Business is about sales. From a business point of view, your mission is to make a product that people want, and to sell a lot of it. The drive to sell a lot is what motivates cleverness in product design, efficiency in production, and consumer-friendly low prices.
Sure, the idea of selling more-more-more has its critics. There’s a strain of anti-consumerism that sees the drive to sell (and hence buy) more as the root of all evil. And certainly in some product categories, maximizing the selling-and-buying cycle can have pretty bad environmental effects.
But in general, it’s hard to tell a businessperson, with a straight face, that they’re ethically obligated not to sell so much stuff. After all, that’s their function.
There are, however, exceptions, cases in which selling more is so obviously socially destructive that it becomes morally mandatory to try to maybe sell a little less.
See, for example, this must-read piece by Mike Mariani in the Pacific Standard, called “Poison Pill: How the American opiate epidemic was started by one pharmaceutical company.” It’s the story of how Purdue Pharma, maker of the opioid analgesic Oxycontin, used innovative marketing strategies to turn the painkiller into a $100-million commercial success, and how the drug not coincidentally became the darling of millions of addicts. Part of that story is about unethical (and illegal) marketing methods. But the question of methods can’t be separated entirely from the question of goals. And the goal, here, is sales—in particular, maximizing sales. But when you maximize sales of a drug like Oxy, you inevitably encourage a greater amount of “leakage” of the drug from the stream of legitimate uses into the realm of addiction and criminality.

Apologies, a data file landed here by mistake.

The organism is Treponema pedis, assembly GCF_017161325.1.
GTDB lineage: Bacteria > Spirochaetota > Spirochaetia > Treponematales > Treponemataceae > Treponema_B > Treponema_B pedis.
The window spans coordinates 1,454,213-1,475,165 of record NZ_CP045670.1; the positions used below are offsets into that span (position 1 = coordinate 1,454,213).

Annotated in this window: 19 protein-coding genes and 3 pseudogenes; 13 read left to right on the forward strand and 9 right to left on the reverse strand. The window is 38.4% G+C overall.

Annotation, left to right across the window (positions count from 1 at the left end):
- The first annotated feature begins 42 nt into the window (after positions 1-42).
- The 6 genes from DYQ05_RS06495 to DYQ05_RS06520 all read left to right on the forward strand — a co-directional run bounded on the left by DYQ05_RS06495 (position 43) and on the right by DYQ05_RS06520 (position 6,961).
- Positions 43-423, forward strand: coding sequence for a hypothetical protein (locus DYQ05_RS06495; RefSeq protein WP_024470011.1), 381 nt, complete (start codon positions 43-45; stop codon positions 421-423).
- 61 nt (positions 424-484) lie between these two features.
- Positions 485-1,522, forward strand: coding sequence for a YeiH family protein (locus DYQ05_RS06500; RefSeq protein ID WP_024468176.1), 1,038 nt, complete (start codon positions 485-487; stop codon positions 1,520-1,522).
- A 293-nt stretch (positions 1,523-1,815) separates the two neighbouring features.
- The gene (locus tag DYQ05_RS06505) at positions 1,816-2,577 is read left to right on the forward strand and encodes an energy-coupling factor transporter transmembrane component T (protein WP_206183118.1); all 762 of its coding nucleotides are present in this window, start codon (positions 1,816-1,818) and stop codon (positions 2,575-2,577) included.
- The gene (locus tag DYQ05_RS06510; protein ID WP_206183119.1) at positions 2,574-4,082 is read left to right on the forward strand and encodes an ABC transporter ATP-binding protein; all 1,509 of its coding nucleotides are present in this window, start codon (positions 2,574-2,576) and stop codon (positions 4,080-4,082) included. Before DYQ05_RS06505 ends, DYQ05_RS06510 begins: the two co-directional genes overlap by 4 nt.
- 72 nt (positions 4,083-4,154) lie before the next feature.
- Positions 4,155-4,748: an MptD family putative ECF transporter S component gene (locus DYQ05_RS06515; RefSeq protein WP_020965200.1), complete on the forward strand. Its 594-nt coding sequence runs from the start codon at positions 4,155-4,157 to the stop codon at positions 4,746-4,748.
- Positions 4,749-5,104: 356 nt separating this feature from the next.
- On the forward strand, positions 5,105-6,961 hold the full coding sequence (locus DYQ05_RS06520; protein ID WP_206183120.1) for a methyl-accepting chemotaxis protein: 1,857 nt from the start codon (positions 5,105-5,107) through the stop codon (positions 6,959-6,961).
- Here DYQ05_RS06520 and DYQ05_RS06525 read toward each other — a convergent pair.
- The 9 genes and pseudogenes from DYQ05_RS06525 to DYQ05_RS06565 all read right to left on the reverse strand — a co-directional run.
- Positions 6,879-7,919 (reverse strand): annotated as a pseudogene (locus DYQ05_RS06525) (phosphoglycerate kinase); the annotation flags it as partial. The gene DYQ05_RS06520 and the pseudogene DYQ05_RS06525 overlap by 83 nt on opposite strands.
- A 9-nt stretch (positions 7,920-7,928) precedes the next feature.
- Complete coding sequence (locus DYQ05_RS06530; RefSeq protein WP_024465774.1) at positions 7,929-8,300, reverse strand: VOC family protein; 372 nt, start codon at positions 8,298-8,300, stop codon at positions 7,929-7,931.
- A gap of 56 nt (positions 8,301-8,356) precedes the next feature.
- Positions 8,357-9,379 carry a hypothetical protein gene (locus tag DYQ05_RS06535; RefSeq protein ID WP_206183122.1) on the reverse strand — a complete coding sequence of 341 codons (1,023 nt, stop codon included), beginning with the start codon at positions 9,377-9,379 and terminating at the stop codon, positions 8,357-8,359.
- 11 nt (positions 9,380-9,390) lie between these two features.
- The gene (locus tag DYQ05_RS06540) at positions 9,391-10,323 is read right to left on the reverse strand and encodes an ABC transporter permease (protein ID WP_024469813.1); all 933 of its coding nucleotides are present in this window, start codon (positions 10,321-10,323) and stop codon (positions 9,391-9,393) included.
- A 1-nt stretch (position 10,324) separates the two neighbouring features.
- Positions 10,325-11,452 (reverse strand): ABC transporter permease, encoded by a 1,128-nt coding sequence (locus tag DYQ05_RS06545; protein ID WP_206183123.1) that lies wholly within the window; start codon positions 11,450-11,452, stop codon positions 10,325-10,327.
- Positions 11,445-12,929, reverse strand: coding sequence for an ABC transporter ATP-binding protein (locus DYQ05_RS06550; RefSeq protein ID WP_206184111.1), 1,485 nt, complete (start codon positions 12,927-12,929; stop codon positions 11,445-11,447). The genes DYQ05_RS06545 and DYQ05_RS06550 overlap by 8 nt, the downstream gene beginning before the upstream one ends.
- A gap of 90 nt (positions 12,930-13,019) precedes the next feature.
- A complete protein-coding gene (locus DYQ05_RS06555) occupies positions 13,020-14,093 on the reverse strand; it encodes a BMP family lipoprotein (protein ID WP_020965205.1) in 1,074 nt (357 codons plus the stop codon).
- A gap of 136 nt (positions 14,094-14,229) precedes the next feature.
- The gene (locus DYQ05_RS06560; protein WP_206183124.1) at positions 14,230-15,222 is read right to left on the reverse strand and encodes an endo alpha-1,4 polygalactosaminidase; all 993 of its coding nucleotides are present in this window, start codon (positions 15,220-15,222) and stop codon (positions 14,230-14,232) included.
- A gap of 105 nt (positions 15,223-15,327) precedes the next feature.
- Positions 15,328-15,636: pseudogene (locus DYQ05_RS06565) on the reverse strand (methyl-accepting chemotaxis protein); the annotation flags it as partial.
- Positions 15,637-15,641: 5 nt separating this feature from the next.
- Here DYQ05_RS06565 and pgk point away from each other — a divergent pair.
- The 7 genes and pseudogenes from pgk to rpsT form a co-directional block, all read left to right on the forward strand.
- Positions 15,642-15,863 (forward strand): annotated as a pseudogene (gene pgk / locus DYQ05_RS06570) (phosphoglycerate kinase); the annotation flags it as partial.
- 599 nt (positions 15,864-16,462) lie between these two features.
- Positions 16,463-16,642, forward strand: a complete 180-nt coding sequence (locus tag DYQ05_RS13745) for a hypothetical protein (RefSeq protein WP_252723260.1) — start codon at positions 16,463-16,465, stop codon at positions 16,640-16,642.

This is clearly an extreme case. Oxycontin is a potent narcotic, subject to strict legal controls for good reasons. Taken incorrectly, it can ruin your life or even kill you, and for that reason distribution channels are limited. But it’s worth noting that this is not a bad product. Used properly, it’s a godsend.
But oxy is far from the only product that is good when used properly, but dangerous when used incorrectly. Consider the Big Mac. Or 7-Eleven’s Big Gulp. Or Coca Cola. Each of those is harmless when consumed the way any reasonable person would consume them—i.e., relatively seldom. A single Coke (or even a Big Gulp-sized Coke), just isn’t going to hurt you. So, it would seem no one is doing anything wrong by selling you one. Or even two. Or even several.
Now, when consumed in excess, both Coke and Big Macs can have, shall we say, a negative impact on your health. But it’s hard to imagine telling the cashier earning minimum-wage at McDonald’s or 7-Eleven that they’re obligated to cut customers off after they’ve had “one too many.” And besides, with regards to grownups, at least, consumers are allowed to make their own mistakes, even at the risk of significant personal injury. That’s the price of freedom.
But there’s also the question of social impact. Coke and Big Macs aren’t just having an impact on individuals; they (along with lots of other high-sugar fast foods and snack foods) are implicated in the obesity epidemics currently plaguing so many industrialized countries. From a social point of view, selling more isn’t better. And from the perspective of net sales, it’s slightly more plausible to think that a company might contemplate exercising some restraint.
Of course, it’s all too easy to think that such companies should sell less. But it’s much harder to specify how much less, and how they should do it. Indeed, it’s hard even to enunciate what the relevant moral principle would look like. Go ahead and sell, sell, sell, but only up to…what point, exactly?
I don’t have a solution to suggest here. My point is just that the tragic story of oxycontin is merely a grotesquely extreme example of a larger problem: namely how to do business responsibly when selling a product that is at once both good and evil.
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